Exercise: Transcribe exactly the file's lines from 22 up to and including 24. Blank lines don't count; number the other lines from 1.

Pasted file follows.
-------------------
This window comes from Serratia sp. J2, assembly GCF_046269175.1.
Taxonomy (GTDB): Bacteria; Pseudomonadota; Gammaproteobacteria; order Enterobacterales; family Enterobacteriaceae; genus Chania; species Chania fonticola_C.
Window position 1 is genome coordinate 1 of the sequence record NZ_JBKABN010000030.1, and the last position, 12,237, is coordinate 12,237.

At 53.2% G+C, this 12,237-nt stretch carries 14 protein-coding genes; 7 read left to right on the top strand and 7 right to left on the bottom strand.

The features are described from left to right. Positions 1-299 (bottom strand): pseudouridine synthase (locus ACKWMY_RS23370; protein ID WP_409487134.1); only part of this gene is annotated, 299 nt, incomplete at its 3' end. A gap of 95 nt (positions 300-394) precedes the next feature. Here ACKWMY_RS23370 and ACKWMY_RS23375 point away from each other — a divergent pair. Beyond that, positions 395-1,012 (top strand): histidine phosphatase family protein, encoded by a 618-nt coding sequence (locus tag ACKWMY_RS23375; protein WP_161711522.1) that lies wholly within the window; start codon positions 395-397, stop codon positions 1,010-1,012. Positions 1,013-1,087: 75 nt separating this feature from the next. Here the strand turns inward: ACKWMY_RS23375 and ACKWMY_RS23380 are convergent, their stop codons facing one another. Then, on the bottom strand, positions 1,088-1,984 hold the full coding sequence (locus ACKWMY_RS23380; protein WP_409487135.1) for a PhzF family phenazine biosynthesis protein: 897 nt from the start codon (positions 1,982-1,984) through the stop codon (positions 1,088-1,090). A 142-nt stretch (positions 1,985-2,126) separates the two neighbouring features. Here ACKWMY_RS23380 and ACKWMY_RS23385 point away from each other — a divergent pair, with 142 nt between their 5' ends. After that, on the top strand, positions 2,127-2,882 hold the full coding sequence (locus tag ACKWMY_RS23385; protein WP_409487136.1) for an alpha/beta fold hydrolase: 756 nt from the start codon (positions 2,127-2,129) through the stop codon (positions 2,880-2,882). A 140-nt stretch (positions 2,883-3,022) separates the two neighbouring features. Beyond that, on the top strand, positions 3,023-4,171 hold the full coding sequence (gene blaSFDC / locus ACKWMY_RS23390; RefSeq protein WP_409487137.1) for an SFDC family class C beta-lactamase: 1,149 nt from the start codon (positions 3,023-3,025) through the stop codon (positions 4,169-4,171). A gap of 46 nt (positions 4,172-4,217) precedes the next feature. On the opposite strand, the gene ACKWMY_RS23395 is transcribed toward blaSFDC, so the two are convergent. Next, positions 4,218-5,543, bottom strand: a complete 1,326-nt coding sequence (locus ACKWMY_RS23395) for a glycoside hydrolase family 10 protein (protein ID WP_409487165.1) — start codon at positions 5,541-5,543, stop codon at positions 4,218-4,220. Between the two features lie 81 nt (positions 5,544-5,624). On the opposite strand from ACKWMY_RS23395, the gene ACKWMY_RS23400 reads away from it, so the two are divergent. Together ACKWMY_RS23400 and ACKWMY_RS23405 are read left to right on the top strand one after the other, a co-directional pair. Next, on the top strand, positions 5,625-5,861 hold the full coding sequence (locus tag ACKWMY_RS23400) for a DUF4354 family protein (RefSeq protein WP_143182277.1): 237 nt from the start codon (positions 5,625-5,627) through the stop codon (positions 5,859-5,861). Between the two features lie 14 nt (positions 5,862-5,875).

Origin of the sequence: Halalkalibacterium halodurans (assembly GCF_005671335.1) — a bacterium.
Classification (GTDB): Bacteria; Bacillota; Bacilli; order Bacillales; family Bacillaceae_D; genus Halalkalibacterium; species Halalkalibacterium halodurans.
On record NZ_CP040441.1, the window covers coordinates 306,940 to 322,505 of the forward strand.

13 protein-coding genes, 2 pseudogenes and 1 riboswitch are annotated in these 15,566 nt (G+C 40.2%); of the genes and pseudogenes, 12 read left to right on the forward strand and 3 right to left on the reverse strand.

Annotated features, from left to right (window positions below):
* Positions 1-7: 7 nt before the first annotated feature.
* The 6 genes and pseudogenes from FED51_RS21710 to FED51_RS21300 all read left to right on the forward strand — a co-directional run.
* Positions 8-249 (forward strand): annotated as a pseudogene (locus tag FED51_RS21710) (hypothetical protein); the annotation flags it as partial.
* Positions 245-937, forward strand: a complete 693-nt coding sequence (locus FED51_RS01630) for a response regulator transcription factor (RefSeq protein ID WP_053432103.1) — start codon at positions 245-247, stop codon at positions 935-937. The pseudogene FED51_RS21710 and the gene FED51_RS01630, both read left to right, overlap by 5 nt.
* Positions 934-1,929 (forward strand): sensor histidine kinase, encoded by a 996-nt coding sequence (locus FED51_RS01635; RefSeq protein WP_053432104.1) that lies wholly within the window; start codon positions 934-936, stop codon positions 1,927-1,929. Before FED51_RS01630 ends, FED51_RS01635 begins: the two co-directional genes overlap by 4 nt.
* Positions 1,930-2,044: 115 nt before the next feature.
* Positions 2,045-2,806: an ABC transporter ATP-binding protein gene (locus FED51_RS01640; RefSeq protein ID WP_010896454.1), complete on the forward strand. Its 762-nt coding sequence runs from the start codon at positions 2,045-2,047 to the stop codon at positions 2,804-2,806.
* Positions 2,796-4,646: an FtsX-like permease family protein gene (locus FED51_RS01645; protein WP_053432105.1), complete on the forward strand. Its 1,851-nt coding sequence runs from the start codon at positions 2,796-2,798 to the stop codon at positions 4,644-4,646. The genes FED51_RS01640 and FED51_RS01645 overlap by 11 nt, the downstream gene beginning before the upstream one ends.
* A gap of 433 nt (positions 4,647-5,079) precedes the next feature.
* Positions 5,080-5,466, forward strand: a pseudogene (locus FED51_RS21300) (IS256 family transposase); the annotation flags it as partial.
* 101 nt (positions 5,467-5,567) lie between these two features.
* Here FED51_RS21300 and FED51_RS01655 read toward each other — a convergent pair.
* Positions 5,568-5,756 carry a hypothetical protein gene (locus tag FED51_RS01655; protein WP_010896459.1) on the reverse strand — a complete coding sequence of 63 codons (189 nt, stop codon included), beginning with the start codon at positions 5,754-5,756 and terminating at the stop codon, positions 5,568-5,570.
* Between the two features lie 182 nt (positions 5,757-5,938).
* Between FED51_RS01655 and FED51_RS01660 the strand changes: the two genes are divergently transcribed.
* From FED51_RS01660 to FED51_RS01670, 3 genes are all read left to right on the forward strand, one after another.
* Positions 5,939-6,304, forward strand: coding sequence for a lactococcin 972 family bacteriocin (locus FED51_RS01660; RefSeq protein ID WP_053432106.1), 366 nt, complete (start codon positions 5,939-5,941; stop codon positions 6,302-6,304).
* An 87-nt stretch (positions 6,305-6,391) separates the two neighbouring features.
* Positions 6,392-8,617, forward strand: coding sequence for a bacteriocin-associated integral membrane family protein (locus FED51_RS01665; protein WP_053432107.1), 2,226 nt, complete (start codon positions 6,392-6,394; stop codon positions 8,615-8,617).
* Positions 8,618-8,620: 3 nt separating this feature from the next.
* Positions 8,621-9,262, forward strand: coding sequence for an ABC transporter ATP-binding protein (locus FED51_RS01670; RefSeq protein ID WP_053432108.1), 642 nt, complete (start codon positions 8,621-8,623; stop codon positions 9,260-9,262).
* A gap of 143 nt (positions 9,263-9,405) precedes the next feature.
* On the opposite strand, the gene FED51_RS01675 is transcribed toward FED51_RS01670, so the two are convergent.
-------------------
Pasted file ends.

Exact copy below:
* Here FED51_RS21300 and FED51_RS01655 read toward each other — a convergent pair.
* Positions 5,568-5,756 carry a hypothetical protein gene (locus tag FED51_RS01655; protein WP_010896459.1) on the reverse strand — a complete coding sequence of 63 codons (189 nt, stop codon included), beginning with the start codon at positions 5,754-5,756 and terminating at the stop codon, positions 5,568-5,570.
* Between the two features lie 182 nt (positions 5,757-5,938).